Parliament misled over Climategate report, says MP

Via the SPPI blog

From Cartoons by Josh via invitation

[Note: The original picture of the parliament build has been replaced by this excellent cartoon by Josh via his email invitation]

Source:  The Register (please visit as they are online advertiser supported only)

Russell report is inadequate, says Stringer

By Andrew Orlowski (andrew.orlowski@theregister.co.uk)

Parliament was misled and needs to re-examine the Climategate affair thoroughly after the failure of the Russell report, a leading backbench MP told us today.

“It’s not a whitewash, but it is inadequate,” is Labour MP Graham Stringer’s summary of the Russell inquiry report. Stringer is the only member of the House of Commons Select Committee on Science and Technology with scientific qualifications – he holds a PhD in Chemistry.

Not only did Russell fail to deal with the issues of malpractice raised in the emails, Stringer told us, but he confirmed the feeling that MPs had been misled by the University of East Anglia when conducting their own inquiry. Parliament only had time for a brief examination of the CRU files before the election, but made recommendations. This is a serious charge.

After the Select Committee heard oral evidence on March 1, MPs believed that Anglia had entrusted an examination of the science to a separate inquiry. Vice Chancellor of the University of East Anglia Edward Acton had told the committee that “I am hoping, later this week, to announce the chair of a panel to reassess the science and make sure there is nothing wrong.”[Hansard – Q129]] [1]

Ron Oxburgh’s inquiry eventually produced a short report clearing the participants. He did not reassess the science, and now says it was never in his remit. “The science was not the subject of our study,” he confirmed [2] in an email to Steve McIntyre of Climate Audit.

Earlier this week the former chair of the Science and Technology Committee, Phil Willis, now Lord Willis, said MPs had been amazed at the “sleight of hand”.

“Oxburgh didn’t go as far as I expected. The Oxburgh Report looks much more like a whitewash,” Graham Stringer told us.

Stringer says Anglia appointee Muir Russell (a civil servant and former Vice Chancellor of Glasgow University), failed in three significant areas.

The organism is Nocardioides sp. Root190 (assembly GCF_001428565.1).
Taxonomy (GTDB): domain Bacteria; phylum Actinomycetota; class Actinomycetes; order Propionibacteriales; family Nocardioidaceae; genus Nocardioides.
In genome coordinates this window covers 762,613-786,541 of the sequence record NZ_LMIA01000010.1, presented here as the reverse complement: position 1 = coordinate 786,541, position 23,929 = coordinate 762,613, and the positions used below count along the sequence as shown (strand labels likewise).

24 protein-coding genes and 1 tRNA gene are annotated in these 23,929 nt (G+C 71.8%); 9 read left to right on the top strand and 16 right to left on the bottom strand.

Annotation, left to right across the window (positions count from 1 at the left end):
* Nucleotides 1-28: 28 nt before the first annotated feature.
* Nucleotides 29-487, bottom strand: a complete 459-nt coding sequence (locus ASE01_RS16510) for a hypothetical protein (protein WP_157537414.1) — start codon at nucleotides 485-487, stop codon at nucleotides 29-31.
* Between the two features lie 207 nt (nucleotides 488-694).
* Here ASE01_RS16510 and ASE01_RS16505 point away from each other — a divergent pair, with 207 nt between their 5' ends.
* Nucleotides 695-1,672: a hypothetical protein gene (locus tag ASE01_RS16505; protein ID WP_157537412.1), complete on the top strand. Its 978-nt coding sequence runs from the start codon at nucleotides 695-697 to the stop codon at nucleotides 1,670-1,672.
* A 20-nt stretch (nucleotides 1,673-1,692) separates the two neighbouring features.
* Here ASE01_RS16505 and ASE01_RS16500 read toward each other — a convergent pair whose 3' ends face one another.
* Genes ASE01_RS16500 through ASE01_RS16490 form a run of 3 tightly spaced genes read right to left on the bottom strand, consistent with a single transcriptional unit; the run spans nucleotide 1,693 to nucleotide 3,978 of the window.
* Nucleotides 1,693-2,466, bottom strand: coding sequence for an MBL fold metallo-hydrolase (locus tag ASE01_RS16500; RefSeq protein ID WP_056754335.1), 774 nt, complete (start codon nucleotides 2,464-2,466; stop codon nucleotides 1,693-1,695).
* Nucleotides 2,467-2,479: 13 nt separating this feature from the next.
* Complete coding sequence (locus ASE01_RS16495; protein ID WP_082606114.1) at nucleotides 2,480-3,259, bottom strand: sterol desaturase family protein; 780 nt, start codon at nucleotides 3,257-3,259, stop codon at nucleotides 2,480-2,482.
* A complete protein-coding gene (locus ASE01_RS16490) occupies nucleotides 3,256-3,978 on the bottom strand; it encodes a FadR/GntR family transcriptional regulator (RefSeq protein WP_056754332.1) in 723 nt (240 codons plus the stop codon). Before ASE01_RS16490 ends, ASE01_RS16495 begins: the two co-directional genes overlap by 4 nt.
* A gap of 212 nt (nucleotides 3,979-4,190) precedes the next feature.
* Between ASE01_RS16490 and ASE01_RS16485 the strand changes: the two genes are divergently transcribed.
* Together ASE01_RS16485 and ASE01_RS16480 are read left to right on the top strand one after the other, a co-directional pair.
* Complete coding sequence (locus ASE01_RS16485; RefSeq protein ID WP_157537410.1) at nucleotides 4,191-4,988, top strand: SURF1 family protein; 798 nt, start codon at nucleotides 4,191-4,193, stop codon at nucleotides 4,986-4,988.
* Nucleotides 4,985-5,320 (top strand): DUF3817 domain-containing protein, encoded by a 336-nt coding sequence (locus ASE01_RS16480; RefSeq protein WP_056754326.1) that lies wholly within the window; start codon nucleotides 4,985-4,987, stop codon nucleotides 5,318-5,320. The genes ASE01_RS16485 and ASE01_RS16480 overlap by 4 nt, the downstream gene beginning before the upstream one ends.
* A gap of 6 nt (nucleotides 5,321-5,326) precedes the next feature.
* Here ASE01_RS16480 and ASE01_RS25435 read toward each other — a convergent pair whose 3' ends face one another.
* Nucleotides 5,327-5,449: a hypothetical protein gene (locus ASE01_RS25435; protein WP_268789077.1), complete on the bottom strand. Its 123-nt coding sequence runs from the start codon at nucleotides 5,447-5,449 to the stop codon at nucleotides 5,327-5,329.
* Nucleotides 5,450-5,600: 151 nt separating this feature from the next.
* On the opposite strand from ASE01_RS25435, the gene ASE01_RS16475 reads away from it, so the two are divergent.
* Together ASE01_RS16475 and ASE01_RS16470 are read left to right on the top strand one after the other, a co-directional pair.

“Why did they delete emails? The key question was what reason they had for doing this, but this was never addressed; not getting to the central motivation was a major failing both of our report and Muir Russell.”

Graham Stringer

Stringer also says that it was unacceptable for Russell (who is not a scientist) to conclude that CRU’s work was reproducible, when the data needed was not available. He goes further:

“The fact that you can make up your own experiments and get similar results doesn’t mean that you’re doing what’s scientifically expected of you. You need to follow the same methodology of the process.”

“I was surprised at Phil Jones’ answers to the questions I asked him [in Parliament]. The work was never replicable,” says Stringer.

In 2004 Jones had declined to give out data that would have permitted independent scrutiny of their work, explaining that “We have 25 or so years invested in the work. Why should I make the data available to you, when your aim is to try and find something wrong with it.”

This policy is confirmed several times in the emails, with Jones also advising colleagues to destroy evidence helpful to people wishing to reproduce the team’s results.

“I think that’s quite shocking,” says Stringer.

Thirdly, the University of East Anglia failed to follow the Commons Select Committee’s recommendations in handling the inquiry and producing the report.

Stringer said, “We asked them to be independent, and not allow the University to have first sight of the report. The way it’s come out is as an UEA inquiry, not an independent inquiry.”

Stringer also says they reminded the inquiry to be open – Russell had promised as much – but witness testimony took place behind closed doors, and not all the depositions have been published.


How independent was the panel?

Muir Russell’s team heard only one side of the story, failing to call witnesses who were the subjects of the emails – Stephen McIntyre of Climate Audit is mentioned over one hundred times in the archive – who may have given a different perspective. Nor was any active climate scientist supportive of climate change policy but critical of the CRU team’s behaviour – Hans Storch or Judith Curry, let alone the prominent sceptics, for example – summoned. Stringer feels their presence would have provided vital context.